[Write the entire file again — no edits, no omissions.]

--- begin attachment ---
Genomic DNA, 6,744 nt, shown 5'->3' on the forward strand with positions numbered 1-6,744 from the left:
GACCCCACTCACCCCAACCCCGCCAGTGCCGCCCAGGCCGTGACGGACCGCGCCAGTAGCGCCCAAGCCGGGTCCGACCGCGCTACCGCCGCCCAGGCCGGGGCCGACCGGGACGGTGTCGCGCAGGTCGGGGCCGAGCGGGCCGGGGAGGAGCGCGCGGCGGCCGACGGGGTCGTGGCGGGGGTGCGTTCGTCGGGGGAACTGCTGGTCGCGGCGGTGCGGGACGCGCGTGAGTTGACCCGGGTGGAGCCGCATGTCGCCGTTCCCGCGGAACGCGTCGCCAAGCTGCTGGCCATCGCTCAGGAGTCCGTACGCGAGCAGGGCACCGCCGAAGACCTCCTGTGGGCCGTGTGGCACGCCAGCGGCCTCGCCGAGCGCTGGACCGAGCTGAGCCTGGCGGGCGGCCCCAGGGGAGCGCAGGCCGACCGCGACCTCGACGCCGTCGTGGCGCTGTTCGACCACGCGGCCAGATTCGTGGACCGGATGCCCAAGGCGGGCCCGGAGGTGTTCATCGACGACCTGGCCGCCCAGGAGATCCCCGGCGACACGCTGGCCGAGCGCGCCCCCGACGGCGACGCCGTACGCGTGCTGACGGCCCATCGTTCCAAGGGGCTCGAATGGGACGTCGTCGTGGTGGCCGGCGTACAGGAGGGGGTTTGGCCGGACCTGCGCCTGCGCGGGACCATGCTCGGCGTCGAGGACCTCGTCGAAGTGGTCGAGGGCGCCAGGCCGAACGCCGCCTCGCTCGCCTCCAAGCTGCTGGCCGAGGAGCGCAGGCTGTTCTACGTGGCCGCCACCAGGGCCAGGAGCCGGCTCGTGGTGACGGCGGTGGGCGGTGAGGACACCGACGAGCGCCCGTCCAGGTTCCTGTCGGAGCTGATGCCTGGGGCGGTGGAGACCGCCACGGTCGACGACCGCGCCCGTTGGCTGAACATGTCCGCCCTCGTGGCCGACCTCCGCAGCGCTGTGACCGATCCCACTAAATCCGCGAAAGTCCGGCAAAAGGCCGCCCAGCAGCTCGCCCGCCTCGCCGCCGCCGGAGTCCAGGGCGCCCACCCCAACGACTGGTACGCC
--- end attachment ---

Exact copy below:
Genomic DNA, 6,744 nt, shown 5'->3' on the forward strand with positions numbered 1-6,744 from the left:
GACCCCACTCACCCCAACCCCGCCAGTGCCGCCCAGGCCGTGACGGACCGCGCCAGTAGCGCCCAAGCCGGGTCCGACCGCGCTACCGCCGCCCAGGCCGGGGCCGACCGGGACGGTGTCGCGCAGGTCGGGGCCGAGCGGGCCGGGGAGGAGCGCGCGGCGGCCGACGGGGTCGTGGCGGGGGTGCGTTCGTCGGGGGAACTGCTGGTCGCGGCGGTGCGGGACGCGCGTGAGTTGACCCGGGTGGAGCCGCATGTCGCCGTTCCCGCGGAACGCGTCGCCAAGCTGCTGGCCATCGCTCAGGAGTCCGTACGCGAGCAGGGCACCGCCGAAGACCTCCTGTGGGCCGTGTGGCACGCCAGCGGCCTCGCCGAGCGCTGGACCGAGCTGAGCCTGGCGGGCGGCCCCAGGGGAGCGCAGGCCGACCGCGACCTCGACGCCGTCGTGGCGCTGTTCGACCACGCGGCCAGATTCGTGGACCGGATGCCCAAGGCGGGCCCGGAGGTGTTCATCGACGACCTGGCCGCCCAGGAGATCCCCGGCGACACGCTGGCCGAGCGCGCCCCCGACGGCGACGCCGTACGCGTGCTGACGGCCCATCGTTCCAAGGGGCTCGAATGGGACGTCGTCGTGGTGGCCGGCGTACAGGAGGGGGTTTGGCCGGACCTGCGCCTGCGCGGGACCATGCTCGGCGTCGAGGACCTCGTCGAAGTGGTCGAGGGCGCCAGGCCGAACGCCGCCTCGCTCGCCTCCAAGCTGCTGGCCGAGGAGCGCAGGCTGTTCTACGTGGCCGCCACCAGGGCCAGGAGCCGGCTCGTGGTGACGGCGGTGGGCGGTGAGGACACCGACGAGCGCCCGTCCAGGTTCCTGTCGGAGCTGATGCCTGGGGCGGTGGAGACCGCCACGGTCGACGACCGCGCCCGTTGGCTGAACATGTCCGCCCTCGTGGCCGACCTCCGCAGCGCTGTGACCGATCCCACTAAATCCGCGAAAGTCCGGCAAAAGGCCGCCCAGCAGCTCGCCCGCCTCGCCGCCGCCGGAGTCCAGGGCGCCCACCCCAACGACTGGTACGCC